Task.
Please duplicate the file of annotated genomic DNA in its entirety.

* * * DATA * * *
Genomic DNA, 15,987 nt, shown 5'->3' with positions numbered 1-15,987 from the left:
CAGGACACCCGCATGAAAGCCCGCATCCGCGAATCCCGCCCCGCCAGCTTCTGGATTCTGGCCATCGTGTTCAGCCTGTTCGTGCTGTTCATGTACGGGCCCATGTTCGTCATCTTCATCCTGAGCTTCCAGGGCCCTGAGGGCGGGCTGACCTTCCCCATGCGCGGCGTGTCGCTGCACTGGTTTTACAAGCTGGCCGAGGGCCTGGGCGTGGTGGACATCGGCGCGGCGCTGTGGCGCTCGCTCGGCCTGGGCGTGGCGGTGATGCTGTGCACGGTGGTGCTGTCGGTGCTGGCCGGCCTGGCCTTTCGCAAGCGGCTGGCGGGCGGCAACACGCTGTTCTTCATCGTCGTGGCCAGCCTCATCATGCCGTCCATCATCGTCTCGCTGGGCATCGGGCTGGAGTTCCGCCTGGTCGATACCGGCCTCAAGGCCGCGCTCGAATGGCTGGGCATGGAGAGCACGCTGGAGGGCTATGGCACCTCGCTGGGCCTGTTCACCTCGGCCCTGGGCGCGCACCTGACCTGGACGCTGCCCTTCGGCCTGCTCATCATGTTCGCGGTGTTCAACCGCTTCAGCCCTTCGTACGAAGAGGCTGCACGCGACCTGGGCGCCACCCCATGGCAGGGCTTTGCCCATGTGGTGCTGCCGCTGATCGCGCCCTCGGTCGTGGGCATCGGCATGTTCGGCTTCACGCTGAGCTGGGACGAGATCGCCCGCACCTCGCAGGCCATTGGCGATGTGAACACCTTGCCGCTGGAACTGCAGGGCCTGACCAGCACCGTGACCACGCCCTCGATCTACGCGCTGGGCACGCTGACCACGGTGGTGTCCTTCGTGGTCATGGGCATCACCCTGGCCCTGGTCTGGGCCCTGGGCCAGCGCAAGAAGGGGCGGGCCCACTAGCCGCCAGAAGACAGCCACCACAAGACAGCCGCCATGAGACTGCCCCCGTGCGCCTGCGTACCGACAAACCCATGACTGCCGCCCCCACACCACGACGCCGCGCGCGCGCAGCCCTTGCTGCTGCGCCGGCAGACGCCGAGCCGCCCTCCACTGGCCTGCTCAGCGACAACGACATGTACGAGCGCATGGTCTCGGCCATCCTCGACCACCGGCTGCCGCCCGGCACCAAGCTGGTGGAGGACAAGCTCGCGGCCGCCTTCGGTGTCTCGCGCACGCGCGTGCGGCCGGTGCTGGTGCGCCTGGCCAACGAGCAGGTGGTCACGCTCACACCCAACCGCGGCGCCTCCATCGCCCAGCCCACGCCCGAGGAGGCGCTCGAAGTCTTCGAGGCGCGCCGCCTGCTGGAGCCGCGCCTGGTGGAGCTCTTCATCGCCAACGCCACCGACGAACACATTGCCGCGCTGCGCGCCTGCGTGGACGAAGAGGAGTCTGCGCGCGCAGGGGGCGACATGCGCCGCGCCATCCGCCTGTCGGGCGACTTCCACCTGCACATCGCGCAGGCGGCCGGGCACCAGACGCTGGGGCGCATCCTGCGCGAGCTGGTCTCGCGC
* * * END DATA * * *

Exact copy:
Genomic DNA, 15,987 nt, shown 5'->3' with positions numbered 1-15,987 from the left:
CAGGACACCCGCATGAAAGCCCGCATCCGCGAATCCCGCCCCGCCAGCTTCTGGATTCTGGCCATCGTGTTCAGCCTGTTCGTGCTGTTCATGTACGGGCCCATGTTCGTCATCTTCATCCTGAGCTTCCAGGGCCCTGAGGGCGGGCTGACCTTCCCCATGCGCGGCGTGTCGCTGCACTGGTTTTACAAGCTGGCCGAGGGCCTGGGCGTGGTGGACATCGGCGCGGCGCTGTGGCGCTCGCTCGGCCTGGGCGTGGCGGTGATGCTGTGCACGGTGGTGCTGTCGGTGCTGGCCGGCCTGGCCTTTCGCAAGCGGCTGGCGGGCGGCAACACGCTGTTCTTCATCGTCGTGGCCAGCCTCATCATGCCGTCCATCATCGTCTCGCTGGGCATCGGGCTGGAGTTCCGCCTGGTCGATACCGGCCTCAAGGCCGCGCTCGAATGGCTGGGCATGGAGAGCACGCTGGAGGGCTATGGCACCTCGCTGGGCCTGTTCACCTCGGCCCTGGGCGCGCACCTGACCTGGACGCTGCCCTTCGGCCTGCTCATCATGTTCGCGGTGTTCAACCGCTTCAGCCCTTCGTACGAAGAGGCTGCACGCGACCTGGGCGCCACCCCATGGCAGGGCTTTGCCCATGTGGTGCTGCCGCTGATCGCGCCCTCGGTCGTGGGCATCGGCATGTTCGGCTTCACGCTGAGCTGGGACGAGATCGCCCGCACCTCGCAGGCCATTGGCGATGTGAACACCTTGCCGCTGGAACTGCAGGGCCTGACCAGCACCGTGACCACGCCCTCGATCTACGCGCTGGGCACGCTGACCACGGTGGTGTCCTTCGTGGTCATGGGCATCACCCTGGCCCTGGTCTGGGCCCTGGGCCAGCGCAAGAAGGGGCGGGCCCACTAGCCGCCAGAAGACAGCCACCACAAGACAGCCGCCATGAGACTGCCCCCGTGCGCCTGCGTACCGACAAACCCATGACTGCCGCCCCCACACCACGACGCCGCGCGCGCGCAGCCCTTGCTGCTGCGCCGGCAGACGCCGAGCCGCCCTCCACTGGCCTGCTCAGCGACAACGACATGTACGAGCGCATGGTCTCGGCCATCCTCGACCACCGGCTGCCGCCCGGCACCAAGCTGGTGGAGGACAAGCTCGCGGCCGCCTTCGGTGTCTCGCGCACGCGCGTGCGGCCGGTGCTGGTGCGCCTGGCCAACGAGCAGGTGGTCACGCTCACACCCAACCGCGGCGCCTCCATCGCCCAGCCCACGCCCGAGGAGGCGCTCGAAGTCTTCGAGGCGCGCCGCCTGCTGGAGCCGCGCCTGGTGGAGCTCTTCATCGCCAACGCCACCGACGAACACATTGCCGCGCTGCGCGCCTGCGTGGACGAAGAGGAGTCTGCGCGCGCAGGGGGCGACATGCGCCGCGCCATCCGCCTGTCGGGCGACTTCCACCTGCACATCGCGCAGGCGGCCGGGCACCAGACGCTGGGGCGCATCCTGCGCGAGCTGGTCTCGCGC